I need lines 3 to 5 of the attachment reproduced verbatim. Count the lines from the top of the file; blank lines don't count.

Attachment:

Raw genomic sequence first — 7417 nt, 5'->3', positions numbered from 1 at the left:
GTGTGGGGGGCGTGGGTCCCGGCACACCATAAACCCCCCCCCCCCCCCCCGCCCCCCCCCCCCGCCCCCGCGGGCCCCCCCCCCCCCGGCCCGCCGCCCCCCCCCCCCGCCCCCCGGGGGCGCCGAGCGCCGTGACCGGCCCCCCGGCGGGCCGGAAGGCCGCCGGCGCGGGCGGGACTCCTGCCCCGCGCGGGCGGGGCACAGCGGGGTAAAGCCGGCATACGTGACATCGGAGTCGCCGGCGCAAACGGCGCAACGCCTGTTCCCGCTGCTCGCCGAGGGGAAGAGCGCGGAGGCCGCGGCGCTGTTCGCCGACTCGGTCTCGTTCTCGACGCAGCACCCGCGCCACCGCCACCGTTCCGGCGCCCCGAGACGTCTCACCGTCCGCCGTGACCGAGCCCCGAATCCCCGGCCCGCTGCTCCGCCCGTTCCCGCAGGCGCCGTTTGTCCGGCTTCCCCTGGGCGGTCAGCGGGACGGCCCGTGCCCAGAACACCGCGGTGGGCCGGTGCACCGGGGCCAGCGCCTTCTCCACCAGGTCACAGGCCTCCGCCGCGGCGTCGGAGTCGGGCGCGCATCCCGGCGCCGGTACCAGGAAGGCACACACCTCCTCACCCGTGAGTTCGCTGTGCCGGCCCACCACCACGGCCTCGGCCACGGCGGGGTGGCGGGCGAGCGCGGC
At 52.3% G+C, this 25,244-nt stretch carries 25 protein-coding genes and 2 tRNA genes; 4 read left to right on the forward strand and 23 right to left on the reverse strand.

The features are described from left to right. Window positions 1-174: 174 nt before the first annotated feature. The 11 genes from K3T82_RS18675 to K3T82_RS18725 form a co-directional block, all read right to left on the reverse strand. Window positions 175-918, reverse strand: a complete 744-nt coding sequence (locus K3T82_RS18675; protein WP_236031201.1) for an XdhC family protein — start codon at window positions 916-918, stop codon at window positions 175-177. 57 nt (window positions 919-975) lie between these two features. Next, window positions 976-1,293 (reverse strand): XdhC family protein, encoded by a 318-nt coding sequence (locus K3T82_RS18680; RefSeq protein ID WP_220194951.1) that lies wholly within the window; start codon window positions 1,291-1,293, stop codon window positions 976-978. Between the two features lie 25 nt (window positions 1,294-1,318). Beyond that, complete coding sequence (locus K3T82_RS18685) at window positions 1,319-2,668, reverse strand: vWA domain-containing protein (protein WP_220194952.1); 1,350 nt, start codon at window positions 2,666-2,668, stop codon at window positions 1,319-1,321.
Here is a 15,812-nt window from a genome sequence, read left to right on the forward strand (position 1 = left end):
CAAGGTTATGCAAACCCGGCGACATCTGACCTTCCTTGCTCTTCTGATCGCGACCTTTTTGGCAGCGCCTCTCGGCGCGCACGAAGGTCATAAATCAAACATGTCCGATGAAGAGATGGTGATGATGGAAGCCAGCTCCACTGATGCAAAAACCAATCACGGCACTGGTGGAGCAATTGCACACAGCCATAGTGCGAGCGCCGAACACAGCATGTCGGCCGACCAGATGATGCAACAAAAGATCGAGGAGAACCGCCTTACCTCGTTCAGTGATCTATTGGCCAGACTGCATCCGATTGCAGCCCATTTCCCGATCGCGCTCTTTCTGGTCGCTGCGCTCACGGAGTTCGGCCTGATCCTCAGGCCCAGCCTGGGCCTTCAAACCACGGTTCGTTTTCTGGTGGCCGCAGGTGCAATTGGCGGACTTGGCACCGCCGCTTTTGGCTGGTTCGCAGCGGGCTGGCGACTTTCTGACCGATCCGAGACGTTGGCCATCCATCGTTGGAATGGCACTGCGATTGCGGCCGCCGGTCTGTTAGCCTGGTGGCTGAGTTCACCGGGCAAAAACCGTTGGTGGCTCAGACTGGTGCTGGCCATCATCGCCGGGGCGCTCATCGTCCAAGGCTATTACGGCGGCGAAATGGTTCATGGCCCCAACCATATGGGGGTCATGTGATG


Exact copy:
At 52.3% G+C, this 25,244-nt stretch carries 25 protein-coding genes and 2 tRNA genes; 4 read left to right on the forward strand and 23 right to left on the reverse strand.

The features are described from left to right. Window positions 1-174: 174 nt before the first annotated feature. The 11 genes from K3T82_RS18675 to K3T82_RS18725 form a co-directional block, all read right to left on the reverse strand. Window positions 175-918, reverse strand: a complete 744-nt coding sequence (locus K3T82_RS18675; protein WP_236031201.1) for an XdhC family protein — start codon at window positions 916-918, stop codon at window positions 175-177. 57 nt (window positions 919-975) lie between these two features. Next, window positions 976-1,293 (reverse strand): XdhC family protein, encoded by a 318-nt coding sequence (locus K3T82_RS18680; RefSeq protein ID WP_220194951.1) that lies wholly within the window; start codon window positions 1,291-1,293, stop codon window positions 976-978. Between the two features lie 25 nt (window positions 1,294-1,318). Beyond that, complete coding sequence (locus K3T82_RS18685) at window positions 1,319-2,668, reverse strand: vWA domain-containing protein (protein WP_220194952.1); 1,350 nt, start codon at window positions 2,666-2,668, stop codon at window positions 1,319-1,321.
Here is a 15,812-nt window from a genome sequence, read left to right on the forward strand (position 1 = left end):